I have to agree...with the sentiment, not the hyperbole. Bad enough my team lost, then I tune into a close Yankee-White Sox game to see Adam Dunn bat against Sabathia in the 8th inning? Thanks Ozzie.
   10. TVerik, the gum-snappin' hairdresser Posted: August 02, 2011 at 02:49 PM (#3891081)
Maybe Dunn needs a "DL" stint?

I mean, he's gotta be hurt. At the least he can clear his head a bit. I can't imagine that a fully healthy player would go from Dunn 2010 to Dunn 2011 in one year.
   11. Dag Nabbit: secretary of the World Banana Forum Posted: August 02, 2011 at 02:52 PM (#3891088)
That's really an incredibly brutal lineup in general the Sox used last night.

You had Brent Morel, who has 10 extra base hits and three walks in 77 games. Yes, 3 walks in 77 games. Good thing he's got that mighty .250 batting average bolstering his production.

You got Alexis Rios, with a lower OBP and a lower SLG than Adam Dunn.

You got Dunn, whose batting average is .162, and has 19 more strikeouts than anyone else in the AL despite missing over one-seventh his team's games.

You got Brent Lillebridge, who had an amazingly great first two months to the see, but has hit .200./.288/.262 since June 3. (And that's about what you normally expect from him -- it's a lot closer to his normal line than his first two months production).

You got Gordon Beckham, with his 82 OPS+.

You got Juan Pierre. Thanks to a hot surge over the last five-plus weeks (.342 average in that spell), his OPS+ has risen all the way to 80.

That's two-thirds of the lineup.

Quentin has been good. AJ is defying father time. Ramirez is good.

Sadly, given that Dunn's only strength is power, and that multiple guys in the lineup have worse OPS+ on the year than him, he probably belonged somewhere in the heart of that lineup. Maybe not #4, but at least #6. Yikes.

The real problem is that after slotting Dunn in the #4 hole, Rios was pencilled in at #5. That's one hell of a 4-5 combo.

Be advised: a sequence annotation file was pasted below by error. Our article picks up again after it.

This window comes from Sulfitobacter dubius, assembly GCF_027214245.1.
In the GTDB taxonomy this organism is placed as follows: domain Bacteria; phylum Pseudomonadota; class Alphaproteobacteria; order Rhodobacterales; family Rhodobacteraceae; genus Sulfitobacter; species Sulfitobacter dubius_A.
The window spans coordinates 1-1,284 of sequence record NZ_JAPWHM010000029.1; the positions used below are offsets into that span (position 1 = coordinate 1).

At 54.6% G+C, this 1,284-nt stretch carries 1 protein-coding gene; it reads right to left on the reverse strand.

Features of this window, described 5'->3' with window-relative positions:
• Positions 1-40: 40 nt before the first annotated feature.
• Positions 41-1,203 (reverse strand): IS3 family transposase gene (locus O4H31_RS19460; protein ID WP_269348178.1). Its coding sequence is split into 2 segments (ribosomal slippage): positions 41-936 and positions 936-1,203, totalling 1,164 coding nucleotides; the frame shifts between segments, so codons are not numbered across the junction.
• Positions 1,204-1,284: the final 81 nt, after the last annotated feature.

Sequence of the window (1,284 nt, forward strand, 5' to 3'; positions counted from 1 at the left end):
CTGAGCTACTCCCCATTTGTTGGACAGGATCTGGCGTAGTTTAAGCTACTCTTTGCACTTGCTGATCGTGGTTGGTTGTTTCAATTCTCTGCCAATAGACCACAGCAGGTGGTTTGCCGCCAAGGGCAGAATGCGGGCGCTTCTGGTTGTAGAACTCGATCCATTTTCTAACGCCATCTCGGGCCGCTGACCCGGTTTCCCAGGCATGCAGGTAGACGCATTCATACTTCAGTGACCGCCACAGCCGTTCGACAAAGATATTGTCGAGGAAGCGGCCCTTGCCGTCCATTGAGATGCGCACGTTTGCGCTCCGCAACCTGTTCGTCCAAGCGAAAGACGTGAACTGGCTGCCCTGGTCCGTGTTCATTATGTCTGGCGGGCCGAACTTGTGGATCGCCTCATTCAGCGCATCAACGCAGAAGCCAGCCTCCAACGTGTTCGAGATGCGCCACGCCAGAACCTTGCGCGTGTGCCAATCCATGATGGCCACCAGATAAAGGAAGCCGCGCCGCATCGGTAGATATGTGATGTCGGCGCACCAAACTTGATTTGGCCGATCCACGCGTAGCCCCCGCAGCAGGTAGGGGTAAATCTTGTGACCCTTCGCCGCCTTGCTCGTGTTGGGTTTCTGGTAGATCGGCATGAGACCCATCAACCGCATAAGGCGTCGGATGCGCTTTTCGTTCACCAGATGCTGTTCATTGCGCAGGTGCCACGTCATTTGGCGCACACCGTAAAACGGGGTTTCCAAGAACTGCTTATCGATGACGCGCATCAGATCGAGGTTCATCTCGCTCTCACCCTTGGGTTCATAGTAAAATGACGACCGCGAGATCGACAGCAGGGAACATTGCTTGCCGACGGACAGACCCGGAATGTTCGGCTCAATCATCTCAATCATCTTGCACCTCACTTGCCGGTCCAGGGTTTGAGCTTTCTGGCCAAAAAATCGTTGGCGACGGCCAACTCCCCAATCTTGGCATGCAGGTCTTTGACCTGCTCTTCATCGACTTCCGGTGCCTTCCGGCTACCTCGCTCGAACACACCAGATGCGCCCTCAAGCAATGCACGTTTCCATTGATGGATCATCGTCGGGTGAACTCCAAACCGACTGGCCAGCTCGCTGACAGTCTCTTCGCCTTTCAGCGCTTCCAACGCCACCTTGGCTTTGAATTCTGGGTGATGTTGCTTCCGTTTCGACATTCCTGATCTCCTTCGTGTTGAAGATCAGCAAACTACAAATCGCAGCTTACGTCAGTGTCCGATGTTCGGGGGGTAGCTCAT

12. Fernigal McGunnigle has become a merry hat Posted: August 02, 2011 at 02:59 PM (#3891093)
By OPS+, Dunn is having the best ever season by a player with a BA below .178, and it's not particularly close. He's got 15 points on John Henry's 1914 season.
   13. RB in NYC (Now Semi-Retired from BBTF) Posted: August 02, 2011 at 02:59 PM (#3891094)
Poor Dunn looked awful all around last night. He botched a ball in the first inning that led to a run--and never looked good there--and just looked totally lost at the plate, espcially in his last two ABs. The last one, in particular, he looked like me up there, just swinging without any thought to where the pitch was or whether it would be a ball or a strike. I haven't seen anyone look that bad since Soriano in the 2003 playoffs.
   14. Repoz Posted: August 02, 2011 at 03:03 PM (#3891099)
That's really an incredibly brutal lineup in general the Sox used last night.

Wait, I thought I heard Sterling say that..."C.C.s facing a tough lineup".

Or was it Kay...
   15. Dag Nabbit: secretary of the World Banana Forum Posted: August 02, 2011 at 03:03 PM (#3891100)
So naturally David Haugh blames Jake Peavy for the Sox loss last night. Haugh - that guy is never not a jackass. He carries the tradition of Chicago sportswriting. Unfortunately, it's the Lincicome-Bayless-Mariotti tradition.
   16. Dag Nabbit: secretary of the World Banana Forum Posted: August 02, 2011 at 03:04 PM (#3891101)
By OPS+, Dunn is having the best ever season by a player with a BA below .178, and it's not particularly close. He's got 15 points on John Henry's 1914 season.

Yeah, but that's like being the tastiest flavor of hemlock.
   17. Jolly Old St. Nick Still Gags in October Posted: August 02, 2011 at 03:08 PM (#3891106)
If you White Sox fans want to see an instant improvement in your offense, just tune in tonight. The last time he pitched the Mariners snapped their 17-game losing streak, and who knows what he might do for an encore.

And yeah, I know this is a feeble effort at reverse jinxing, but with this year's version of Phil Hughes, you need every bullet in the barrel.